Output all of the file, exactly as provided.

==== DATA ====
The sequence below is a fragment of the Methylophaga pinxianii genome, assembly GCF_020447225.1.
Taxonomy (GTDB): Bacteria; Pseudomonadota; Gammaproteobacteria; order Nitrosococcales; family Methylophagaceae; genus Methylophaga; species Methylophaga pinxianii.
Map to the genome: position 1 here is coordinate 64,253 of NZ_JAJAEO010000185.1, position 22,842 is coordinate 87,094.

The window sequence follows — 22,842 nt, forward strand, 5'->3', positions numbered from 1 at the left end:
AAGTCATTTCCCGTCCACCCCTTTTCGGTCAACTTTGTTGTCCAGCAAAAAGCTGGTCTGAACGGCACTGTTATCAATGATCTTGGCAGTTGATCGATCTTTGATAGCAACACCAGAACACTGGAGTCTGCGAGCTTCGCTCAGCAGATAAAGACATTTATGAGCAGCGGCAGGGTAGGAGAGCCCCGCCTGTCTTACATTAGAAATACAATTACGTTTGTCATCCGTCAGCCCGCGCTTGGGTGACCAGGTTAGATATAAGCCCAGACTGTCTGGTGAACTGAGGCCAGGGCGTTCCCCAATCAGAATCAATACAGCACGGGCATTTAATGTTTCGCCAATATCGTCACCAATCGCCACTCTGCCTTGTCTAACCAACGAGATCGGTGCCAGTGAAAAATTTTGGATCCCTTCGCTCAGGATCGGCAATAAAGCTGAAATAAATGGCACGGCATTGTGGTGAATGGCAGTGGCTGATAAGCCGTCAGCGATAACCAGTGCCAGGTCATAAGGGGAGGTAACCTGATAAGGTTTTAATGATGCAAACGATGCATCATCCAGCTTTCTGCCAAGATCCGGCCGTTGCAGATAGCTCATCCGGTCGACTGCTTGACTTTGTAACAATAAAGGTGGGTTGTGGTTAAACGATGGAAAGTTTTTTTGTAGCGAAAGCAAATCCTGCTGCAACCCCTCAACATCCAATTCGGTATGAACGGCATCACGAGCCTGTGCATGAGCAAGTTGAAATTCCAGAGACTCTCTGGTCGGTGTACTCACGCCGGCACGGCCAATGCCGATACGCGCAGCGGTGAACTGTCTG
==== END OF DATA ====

The sequence below is a fragment of the Methylophaga pinxianii genome, assembly GCF_020447225.1.
Taxonomy (GTDB): Bacteria; Pseudomonadota; Gammaproteobacteria; order Nitrosococcales; family Methylophagaceae; genus Methylophaga; species Methylophaga pinxianii.
Map to the genome: position 1 here is coordinate 64,253 of NZ_JAJAEO010000185.1, position 22,842 is coordinate 87,094.

The window sequence follows — 22,842 nt, forward strand, 5'->3', positions numbered from 1 at the left end:
AAGTCATTTCCCGTCCACCCCTTTTCGGTCAACTTTGTTGTCCAGCAAAAAGCTGGTCTGAACGGCACTGTTATCAATGATCTTGGCAGTTGATCGATCTTTGATAGCAACACCAGAACACTGGAGTCTGCGAGCTTCGCTCAGCAGATAAAGACATTTATGAGCAGCGGCAGGGTAGGAGAGCCCCGCCTGTCTTACATTAGAAATACAATTACGTTTGTCATCCGTCAGCCCGCGCTTGGGTGACCAGGTTAGATATAAGCCCAGACTGTCTGGTGAACTGAGGCCAGGGCGTTCCCCAATCAGAATCAATACAGCACGGGCATTTAATGTTTCGCCAATATCGTCACCAATCGCCACTCTGCCTTGTCTAACCAACGAGATCGGTGCCAGTGAAAAATTTTGGATCCCTTCGCTCAGGATCGGCAATAAAGCTGAAATAAATGGCACGGCATTGTGGTGAATGGCAGTGGCTGATAAGCCGTCAGCGATAACCAGTGCCAGGTCATAAGGGGAGGTAACCTGATAAGGTTTTAATGATGCAAACGATGCATCATCCAGCTTTCTGCCAAGATCCGGCCGTTGCAGATAGCTCATCCGGTCGACTGCTTGACTTTGTAACAATAAAGGTGGGTTGTGGTTAAACGATGGAAAGTTTTTTTGTAGCGAAAGCAAATCCTGCTGCAACCCCTCAACATCCAATTCGGTATGAACGGCATCACGAGCCTGTGCATGAGCAAGTTGAAATTCCAGAGACTCTCTGGTCGGTGTACTCACGCCGGCACGGCCAATGCCGATACGCGCAGCGGTGAACTGTCTG